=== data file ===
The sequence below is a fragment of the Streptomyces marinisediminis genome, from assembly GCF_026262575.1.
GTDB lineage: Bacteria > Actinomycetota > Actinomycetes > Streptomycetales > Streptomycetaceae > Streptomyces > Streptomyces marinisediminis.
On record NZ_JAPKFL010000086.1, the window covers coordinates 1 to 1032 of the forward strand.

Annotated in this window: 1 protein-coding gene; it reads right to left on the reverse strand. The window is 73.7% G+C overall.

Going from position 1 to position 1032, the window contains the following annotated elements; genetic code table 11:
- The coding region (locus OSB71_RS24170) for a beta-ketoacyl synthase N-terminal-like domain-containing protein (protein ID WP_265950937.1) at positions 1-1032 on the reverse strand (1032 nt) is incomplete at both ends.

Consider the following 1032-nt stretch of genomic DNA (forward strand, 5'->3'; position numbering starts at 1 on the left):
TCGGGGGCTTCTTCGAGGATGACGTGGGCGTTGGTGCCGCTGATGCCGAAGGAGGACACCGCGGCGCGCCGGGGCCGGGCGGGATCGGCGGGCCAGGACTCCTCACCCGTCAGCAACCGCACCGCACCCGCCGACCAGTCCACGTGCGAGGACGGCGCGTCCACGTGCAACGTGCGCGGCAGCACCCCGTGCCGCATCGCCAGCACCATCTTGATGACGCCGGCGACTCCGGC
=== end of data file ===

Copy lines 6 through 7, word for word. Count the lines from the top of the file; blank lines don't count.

- The coding region (locus OSB71_RS24170) for a beta-ketoacyl synthase N-terminal-like domain-containing protein (protein ID WP_265950937.1) at positions 1-1032 on the reverse strand (1032 nt) is incomplete at both ends.

Consider the following 1032-nt stretch of genomic DNA (forward strand, 5'->3'; position numbering starts at 1 on the left):